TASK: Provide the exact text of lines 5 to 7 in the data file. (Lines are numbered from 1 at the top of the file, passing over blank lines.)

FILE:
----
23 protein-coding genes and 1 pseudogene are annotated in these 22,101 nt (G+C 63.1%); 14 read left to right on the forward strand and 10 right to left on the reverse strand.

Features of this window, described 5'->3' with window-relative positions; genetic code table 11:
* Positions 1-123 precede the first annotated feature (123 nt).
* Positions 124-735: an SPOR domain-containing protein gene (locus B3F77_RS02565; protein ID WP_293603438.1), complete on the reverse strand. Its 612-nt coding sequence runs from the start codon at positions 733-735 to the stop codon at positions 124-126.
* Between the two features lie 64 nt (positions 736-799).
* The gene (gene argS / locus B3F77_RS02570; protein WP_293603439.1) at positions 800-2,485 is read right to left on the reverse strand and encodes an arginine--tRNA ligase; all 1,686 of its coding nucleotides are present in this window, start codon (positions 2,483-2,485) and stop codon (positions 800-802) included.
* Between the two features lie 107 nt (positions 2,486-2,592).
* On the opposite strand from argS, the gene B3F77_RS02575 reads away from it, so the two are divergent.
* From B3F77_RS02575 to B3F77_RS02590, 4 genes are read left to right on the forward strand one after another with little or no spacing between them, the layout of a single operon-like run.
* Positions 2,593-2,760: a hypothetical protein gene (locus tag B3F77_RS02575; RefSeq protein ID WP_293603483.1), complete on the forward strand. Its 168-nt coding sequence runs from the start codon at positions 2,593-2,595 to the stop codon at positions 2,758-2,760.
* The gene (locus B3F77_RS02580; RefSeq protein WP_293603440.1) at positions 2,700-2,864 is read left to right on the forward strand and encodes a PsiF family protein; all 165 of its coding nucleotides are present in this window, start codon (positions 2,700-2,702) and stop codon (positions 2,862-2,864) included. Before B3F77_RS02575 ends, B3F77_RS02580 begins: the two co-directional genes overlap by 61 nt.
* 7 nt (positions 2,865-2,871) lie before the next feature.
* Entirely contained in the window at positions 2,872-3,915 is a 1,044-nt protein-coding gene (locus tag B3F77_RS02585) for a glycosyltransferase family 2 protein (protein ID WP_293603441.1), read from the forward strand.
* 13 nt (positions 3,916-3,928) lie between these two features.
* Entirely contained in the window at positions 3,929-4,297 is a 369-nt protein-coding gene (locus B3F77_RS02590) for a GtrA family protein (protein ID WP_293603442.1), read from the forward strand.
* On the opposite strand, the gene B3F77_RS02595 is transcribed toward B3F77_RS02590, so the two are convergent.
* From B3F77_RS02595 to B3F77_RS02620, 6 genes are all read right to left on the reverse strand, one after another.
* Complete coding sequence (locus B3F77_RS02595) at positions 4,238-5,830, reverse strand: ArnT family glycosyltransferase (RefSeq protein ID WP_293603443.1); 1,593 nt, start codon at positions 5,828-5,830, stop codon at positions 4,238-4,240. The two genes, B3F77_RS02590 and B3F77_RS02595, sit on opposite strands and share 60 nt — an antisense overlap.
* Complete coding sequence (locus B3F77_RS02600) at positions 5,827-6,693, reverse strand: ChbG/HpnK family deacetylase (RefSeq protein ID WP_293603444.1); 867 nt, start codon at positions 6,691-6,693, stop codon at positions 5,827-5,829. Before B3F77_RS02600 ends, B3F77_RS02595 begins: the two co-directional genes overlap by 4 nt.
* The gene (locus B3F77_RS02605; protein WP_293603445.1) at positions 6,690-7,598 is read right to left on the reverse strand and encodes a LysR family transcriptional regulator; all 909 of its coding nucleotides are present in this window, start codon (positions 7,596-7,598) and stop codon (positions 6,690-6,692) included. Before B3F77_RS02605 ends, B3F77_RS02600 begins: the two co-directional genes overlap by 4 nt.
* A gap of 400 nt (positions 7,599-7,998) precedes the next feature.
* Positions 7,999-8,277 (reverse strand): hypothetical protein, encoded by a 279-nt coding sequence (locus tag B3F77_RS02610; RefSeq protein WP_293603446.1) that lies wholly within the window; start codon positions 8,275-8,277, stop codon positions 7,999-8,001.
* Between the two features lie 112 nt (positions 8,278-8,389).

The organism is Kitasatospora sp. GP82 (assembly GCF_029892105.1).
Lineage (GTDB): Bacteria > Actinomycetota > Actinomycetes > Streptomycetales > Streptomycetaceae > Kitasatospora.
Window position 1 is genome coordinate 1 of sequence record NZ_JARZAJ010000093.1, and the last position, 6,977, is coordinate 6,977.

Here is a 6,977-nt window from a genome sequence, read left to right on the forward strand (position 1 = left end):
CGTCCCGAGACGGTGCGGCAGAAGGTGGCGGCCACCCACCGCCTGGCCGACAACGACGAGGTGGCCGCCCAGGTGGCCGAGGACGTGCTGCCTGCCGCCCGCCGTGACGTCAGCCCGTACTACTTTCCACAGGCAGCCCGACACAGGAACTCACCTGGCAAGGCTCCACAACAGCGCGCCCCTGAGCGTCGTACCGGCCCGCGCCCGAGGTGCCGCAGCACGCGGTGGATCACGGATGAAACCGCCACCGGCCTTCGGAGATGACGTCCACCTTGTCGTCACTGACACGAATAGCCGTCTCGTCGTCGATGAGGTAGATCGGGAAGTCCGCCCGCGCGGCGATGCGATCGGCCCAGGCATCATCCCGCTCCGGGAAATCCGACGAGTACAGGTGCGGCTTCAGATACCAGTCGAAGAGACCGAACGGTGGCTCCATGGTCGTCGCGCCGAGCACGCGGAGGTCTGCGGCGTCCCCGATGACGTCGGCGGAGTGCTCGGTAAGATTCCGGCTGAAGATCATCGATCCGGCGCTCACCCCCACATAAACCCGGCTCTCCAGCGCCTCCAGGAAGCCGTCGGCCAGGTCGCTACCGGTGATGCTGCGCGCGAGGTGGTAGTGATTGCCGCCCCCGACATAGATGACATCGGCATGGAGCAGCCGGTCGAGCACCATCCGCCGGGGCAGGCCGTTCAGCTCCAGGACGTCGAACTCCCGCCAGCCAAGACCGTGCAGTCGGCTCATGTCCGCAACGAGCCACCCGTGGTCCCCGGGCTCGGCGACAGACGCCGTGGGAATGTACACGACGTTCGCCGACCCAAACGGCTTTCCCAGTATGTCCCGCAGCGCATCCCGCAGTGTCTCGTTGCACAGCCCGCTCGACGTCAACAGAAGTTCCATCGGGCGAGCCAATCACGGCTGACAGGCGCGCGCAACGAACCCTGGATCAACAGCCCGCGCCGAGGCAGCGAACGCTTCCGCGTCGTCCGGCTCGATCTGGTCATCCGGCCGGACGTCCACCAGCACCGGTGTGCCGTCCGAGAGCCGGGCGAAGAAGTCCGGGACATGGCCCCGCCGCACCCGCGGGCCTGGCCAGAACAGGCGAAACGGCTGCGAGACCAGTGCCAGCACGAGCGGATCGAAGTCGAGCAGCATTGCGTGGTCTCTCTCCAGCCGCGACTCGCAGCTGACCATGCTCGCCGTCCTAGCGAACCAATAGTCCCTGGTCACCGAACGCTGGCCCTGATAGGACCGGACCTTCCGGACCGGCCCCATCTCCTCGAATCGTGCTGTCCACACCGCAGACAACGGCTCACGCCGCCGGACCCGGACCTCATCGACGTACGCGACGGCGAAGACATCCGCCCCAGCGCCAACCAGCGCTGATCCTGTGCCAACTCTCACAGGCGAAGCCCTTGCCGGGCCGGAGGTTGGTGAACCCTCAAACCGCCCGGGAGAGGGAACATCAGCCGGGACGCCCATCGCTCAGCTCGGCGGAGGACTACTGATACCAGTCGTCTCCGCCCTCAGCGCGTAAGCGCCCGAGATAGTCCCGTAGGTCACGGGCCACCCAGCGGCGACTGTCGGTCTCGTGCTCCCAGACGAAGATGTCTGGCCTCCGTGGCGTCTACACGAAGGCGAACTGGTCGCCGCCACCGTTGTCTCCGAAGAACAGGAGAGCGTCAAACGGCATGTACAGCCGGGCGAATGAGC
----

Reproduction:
* Between the two features lie 64 nt (positions 736-799).
* The gene (gene argS / locus B3F77_RS02570; protein WP_293603439.1) at positions 800-2,485 is read right to left on the reverse strand and encodes an arginine--tRNA ligase; all 1,686 of its coding nucleotides are present in this window, start codon (positions 2,483-2,485) and stop codon (positions 800-802) included.
* Between the two features lie 107 nt (positions 2,486-2,592).